Chief national security correspondent Jim Sciutto has the answers.


JIM SCIUTTO, CNN CHIEF NATIONAL SECURITY CORRESPONDENT (voice-over): In Gaza, hopes for an immediate ceasefire today up in smoke even before it started.

JOHN KERRY, SECRETARY OF STATE: There are great risks in what is happening there and in the potential of an even greater escalation of violence.

SCIUTTO: It's a statement that could describe an entire region mired in conflict. From Gaza to Libya to Iraq and Syria.

SEN. JOHN MCCAIN (R), ARIZONA: I would argue that given conditions in the Middle East this might be more dangerous than at any time in the past.

SCIUTTO: In Libya, warring militias bombarded Tripoli's airport as the government considers asking for international troops. In Iraq, politicians took a first step towards a new government even as ISIS militants bulldozed barriers along the Iraq/Syria border and celebrated the takeover of Iraqi government buildings. And in neighboring Syria, ISIS is flourishing as the civil war rages on. With the U.N. now urgently sending in humanitarian aid.

This week the White House raised eyebrows seeming to claim broad foreign policy victories in the region. JOSH EARNEST, WHITE HOUSE PRESS SECRETARY: There have been a number

of situation from which you've seen this administration intervene in a meaningful way that has substantially furthered American interests and substantially improved the -- you know, the tranquility of the -- of the global community.

SCIUTTO: Today the administration insisted it is engaged diplomatically.

JEN PSAKI, STATE DEPARTMENT SPOKESWOMAN: This is not an administration or a secretary that rests. The fact is there are a range of factors happening in the world that are not caused by the United States but the United States remains engaged in because we care about the stability in the region, as well.


SCIUTTO: Of course, the other major U.S. foreign policy in the region now the nuclear talks with Iran. The deadline for a long-term agreement is this Saturday, that appears very unlikely to be met. Secretary Kerry said that the two sides have made, quote, "tangible progress but significant gaps remain."

He has now returned to Washington to discuss next steps, including the possible extension of talks. But, Carol, I've also spoken to Iranian officials including their deputy foreign minister, Majid Ravanchi. He's very much involved in the talks. He told me the following. "We are in the middle of negotiations now and are still aiming to reach a deal by the deadline of July 20th. But if they cannot get a deal by then, we will decide on July 20th how long we need to extend the agreement reached in Geneva last November,

So, Carol, he's still sounding something of a hopeful note there but most of the officials I am talking to do not expect agreement really now just a question of how long they extend the talks to see if they can reach a longer-term deal.


Jim Sciutto, thanks.

I'm back in a minute.


COSTELLO: Move over, Metallica because these middle-schoolers are gunning for you.

Fantastic, right? But I bet your eighth grade band didn't sound like this. This band is called Unlocking the Truth, a trio of Brooklyn middle schoolers who just inked a record deal with Sony that could earn them as much as $1.7 million.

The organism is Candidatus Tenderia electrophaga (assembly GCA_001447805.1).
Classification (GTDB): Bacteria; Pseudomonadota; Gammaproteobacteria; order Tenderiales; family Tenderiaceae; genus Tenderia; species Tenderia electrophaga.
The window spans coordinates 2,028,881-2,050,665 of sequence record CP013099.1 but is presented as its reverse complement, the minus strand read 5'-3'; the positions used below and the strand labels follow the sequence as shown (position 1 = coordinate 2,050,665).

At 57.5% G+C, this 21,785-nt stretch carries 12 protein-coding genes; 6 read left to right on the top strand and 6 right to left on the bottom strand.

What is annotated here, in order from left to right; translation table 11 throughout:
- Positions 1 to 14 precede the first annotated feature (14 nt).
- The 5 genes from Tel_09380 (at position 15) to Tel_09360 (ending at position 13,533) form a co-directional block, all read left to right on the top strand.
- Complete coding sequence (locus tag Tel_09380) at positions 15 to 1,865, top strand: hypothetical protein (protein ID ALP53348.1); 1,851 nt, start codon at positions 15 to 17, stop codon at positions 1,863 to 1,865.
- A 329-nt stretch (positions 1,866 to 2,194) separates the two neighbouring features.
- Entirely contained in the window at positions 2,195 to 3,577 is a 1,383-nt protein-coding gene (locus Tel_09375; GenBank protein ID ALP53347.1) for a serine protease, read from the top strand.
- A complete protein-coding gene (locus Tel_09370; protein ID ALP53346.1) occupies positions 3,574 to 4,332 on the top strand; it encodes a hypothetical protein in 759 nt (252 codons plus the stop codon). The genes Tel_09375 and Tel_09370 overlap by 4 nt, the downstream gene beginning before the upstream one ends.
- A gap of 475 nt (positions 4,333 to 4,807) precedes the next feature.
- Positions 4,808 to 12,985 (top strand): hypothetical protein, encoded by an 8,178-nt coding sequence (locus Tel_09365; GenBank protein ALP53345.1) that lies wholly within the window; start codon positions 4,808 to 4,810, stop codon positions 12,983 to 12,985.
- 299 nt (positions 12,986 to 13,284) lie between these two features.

We're joined by the band now. Guitarist Malcolm Brickhouse, drummer Jarad Dawkins and bassist Alec Atkins.

Welcome to all of you.


COSTELLO: Hello. You guys are fantastic.

Malcolm, do you have any concept of how much money $1.7 million is?


COSTELLO: It is a lot of money. Do you guys care at this point, Jarad, or is it just so exciting that you have this record deal you can't think about anything else?

JARAD DAWKINS, DRUMMER, UNLOCKING THE TRUTH: It is exciting. I'm very excited for all of us and we finally got where we need to be, and hopefully one day we'll have a record out.

COSTELLO: Well, tell us how you were discovered, Jarad. How did this come to be, this deal?

DAWKINS: Well, we started posting videos up on YouTube to get exposure from the Internet because the Internet is one big source that all artists uses, and we used that source to like gain fans and publicity from all around the world, and just one video went viral, and everybody just started contacting us and we got more gigs and more gigs and we became bigger and bigger.

COSTELLO: Well, you're unbelievably talented.

But, Alec, I just wondered why heavy metal?

ALEC ATKINS, BASSIST, UNLOCKING THE TRUTH: Heavy metal is different from what other people are doing and heavy metal is what interests us right now.

COSTELLO: And I understand you actually went from playing in Times Square, because I know you played on the street a lot, right, but you actually opened for Guns N' Roses. What was that like?

ATKINS: It was very exciting because they are a legendary band and for us to be opening up for them was good exposure and also just a good feeling.

COSTELLO: Yes, great feeling. So, Jarad, what are your hopes and dreams? What is the ultimate goal?

DAWKINS: The ultimate goal is to get our music out in the world and share it to people that really need it, and hopefully it will be helpful to those that really need it, and also a dream for us is to headline our own tours and make more records, sell more records. What else?


ATKINS: Become one of the biggest heavy metal bands out there. DAWKINS: Yes. Become one of the biggest heavy metal bands out here.

COSTELLO: That's what I wanted to hear. Absolutely.

DAWKINS: The top 40, everything.

COSTELLO: So are you guys going to add a singer?

BRICKHOUSE: I am the singer.

COSTELLO: Oh, you do sing. See, I looked at all your videos online and I didn't see you singing.

BRICKHOUSE: Yes, you can find a video of me singing at Coachella.

COSTELLO: OK. Gotcha. I heard you in the background and all these people were in front of you so I couldn't actually see you but I guess I did hear you.

So when do you guys go into the recording studio and start recording your first album?

BRICKHOUSE: Later this July.

COSTELLO: And do you have all the songs written?


COSTELLO: Really? Who writes the songs? Who is the song writer?

BRICKHOUSE: Mainly I write the riff or Alex writes a riff, and Jarad comes up with a drum beat and then we make the lyrics at the end.

COSTELLO: Well, you guys are fantastic and congratulations.

We're talking to members of Unlocking the Truth, Malcolm Brickhouse, Jarad Dawkins and Alex Atkins.

Soon your names will be famous, I'm sure, and thank you so much for joining me this morning.